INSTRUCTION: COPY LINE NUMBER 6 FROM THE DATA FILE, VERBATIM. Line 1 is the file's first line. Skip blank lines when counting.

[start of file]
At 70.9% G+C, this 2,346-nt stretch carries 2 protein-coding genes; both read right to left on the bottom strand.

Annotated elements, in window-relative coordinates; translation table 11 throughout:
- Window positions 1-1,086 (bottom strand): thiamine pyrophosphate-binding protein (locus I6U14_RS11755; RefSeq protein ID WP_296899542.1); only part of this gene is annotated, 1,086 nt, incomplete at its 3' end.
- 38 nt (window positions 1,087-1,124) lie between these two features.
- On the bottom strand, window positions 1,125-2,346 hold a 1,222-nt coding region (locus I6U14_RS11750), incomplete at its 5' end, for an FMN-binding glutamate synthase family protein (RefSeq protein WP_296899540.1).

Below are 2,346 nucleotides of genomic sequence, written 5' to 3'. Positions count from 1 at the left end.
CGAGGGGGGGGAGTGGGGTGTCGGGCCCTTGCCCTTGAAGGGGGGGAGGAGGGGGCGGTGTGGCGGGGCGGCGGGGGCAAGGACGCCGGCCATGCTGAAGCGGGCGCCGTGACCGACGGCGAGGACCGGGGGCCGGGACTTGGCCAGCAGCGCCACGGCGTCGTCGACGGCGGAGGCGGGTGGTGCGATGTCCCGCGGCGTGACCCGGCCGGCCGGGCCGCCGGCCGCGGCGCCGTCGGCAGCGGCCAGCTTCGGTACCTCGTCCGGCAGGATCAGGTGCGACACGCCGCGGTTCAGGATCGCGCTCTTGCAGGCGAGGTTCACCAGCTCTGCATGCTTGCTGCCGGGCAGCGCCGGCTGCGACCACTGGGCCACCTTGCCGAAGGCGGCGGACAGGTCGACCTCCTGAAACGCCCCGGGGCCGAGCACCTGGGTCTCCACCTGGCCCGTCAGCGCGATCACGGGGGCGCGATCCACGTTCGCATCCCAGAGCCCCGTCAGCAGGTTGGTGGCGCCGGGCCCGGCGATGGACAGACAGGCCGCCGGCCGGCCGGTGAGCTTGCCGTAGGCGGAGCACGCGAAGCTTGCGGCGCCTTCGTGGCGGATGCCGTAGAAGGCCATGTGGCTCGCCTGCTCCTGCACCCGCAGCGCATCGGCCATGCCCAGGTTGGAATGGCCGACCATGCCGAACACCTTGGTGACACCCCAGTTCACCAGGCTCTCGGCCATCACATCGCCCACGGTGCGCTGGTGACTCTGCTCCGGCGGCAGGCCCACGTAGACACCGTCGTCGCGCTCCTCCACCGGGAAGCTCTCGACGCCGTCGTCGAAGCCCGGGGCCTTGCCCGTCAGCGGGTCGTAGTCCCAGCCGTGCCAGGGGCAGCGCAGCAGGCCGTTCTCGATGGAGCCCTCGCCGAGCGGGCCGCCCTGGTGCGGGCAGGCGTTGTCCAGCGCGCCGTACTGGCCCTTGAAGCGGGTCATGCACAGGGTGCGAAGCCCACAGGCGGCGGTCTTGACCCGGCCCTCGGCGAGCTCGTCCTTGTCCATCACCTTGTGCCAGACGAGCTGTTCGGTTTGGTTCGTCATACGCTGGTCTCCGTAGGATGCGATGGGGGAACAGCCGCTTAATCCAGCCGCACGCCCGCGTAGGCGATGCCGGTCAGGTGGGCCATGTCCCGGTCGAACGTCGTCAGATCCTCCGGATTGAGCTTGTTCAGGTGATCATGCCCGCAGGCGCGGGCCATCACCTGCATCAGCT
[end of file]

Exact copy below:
Below are 2,346 nucleotides of genomic sequence, written 5' to 3'. Positions count from 1 at the left end.